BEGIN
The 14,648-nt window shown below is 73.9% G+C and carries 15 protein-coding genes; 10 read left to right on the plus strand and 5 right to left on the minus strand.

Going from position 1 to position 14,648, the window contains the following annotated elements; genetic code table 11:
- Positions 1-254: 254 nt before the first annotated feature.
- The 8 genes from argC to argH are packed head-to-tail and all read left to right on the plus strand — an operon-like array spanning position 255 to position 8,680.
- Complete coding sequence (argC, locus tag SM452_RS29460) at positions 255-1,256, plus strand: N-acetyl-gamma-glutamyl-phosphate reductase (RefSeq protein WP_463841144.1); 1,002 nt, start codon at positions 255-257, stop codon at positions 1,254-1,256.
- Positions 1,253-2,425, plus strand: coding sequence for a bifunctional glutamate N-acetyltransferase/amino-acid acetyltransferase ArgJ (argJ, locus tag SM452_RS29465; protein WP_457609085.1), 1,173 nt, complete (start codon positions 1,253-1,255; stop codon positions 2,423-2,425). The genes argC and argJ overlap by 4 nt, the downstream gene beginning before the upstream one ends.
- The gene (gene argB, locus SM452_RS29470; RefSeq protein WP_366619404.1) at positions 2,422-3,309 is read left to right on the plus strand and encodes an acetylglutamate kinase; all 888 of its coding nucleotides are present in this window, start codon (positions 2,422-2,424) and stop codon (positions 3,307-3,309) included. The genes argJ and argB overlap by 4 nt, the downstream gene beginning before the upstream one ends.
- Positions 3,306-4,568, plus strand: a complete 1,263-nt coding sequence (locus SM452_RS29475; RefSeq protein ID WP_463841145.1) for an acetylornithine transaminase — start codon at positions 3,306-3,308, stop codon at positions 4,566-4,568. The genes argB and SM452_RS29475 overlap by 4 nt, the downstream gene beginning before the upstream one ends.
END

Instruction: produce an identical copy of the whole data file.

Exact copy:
The 14,648-nt window shown below is 73.9% G+C and carries 15 protein-coding genes; 10 read left to right on the plus strand and 5 right to left on the minus strand.

Going from position 1 to position 14,648, the window contains the following annotated elements; genetic code table 11:
- Positions 1-254: 254 nt before the first annotated feature.
- The 8 genes from argC to argH are packed head-to-tail and all read left to right on the plus strand — an operon-like array spanning position 255 to position 8,680.
- Complete coding sequence (argC, locus tag SM452_RS29460) at positions 255-1,256, plus strand: N-acetyl-gamma-glutamyl-phosphate reductase (RefSeq protein WP_463841144.1); 1,002 nt, start codon at positions 255-257, stop codon at positions 1,254-1,256.
- Positions 1,253-2,425, plus strand: coding sequence for a bifunctional glutamate N-acetyltransferase/amino-acid acetyltransferase ArgJ (argJ, locus tag SM452_RS29465; protein WP_457609085.1), 1,173 nt, complete (start codon positions 1,253-1,255; stop codon positions 2,423-2,425). The genes argC and argJ overlap by 4 nt, the downstream gene beginning before the upstream one ends.
- The gene (gene argB, locus SM452_RS29470; RefSeq protein WP_366619404.1) at positions 2,422-3,309 is read left to right on the plus strand and encodes an acetylglutamate kinase; all 888 of its coding nucleotides are present in this window, start codon (positions 2,422-2,424) and stop codon (positions 3,307-3,309) included. The genes argJ and argB overlap by 4 nt, the downstream gene beginning before the upstream one ends.
- Positions 3,306-4,568, plus strand: a complete 1,263-nt coding sequence (locus SM452_RS29475; RefSeq protein ID WP_463841145.1) for an acetylornithine transaminase — start codon at positions 3,306-3,308, stop codon at positions 4,566-4,568. The genes argB and SM452_RS29475 overlap by 4 nt, the downstream gene beginning before the upstream one ends.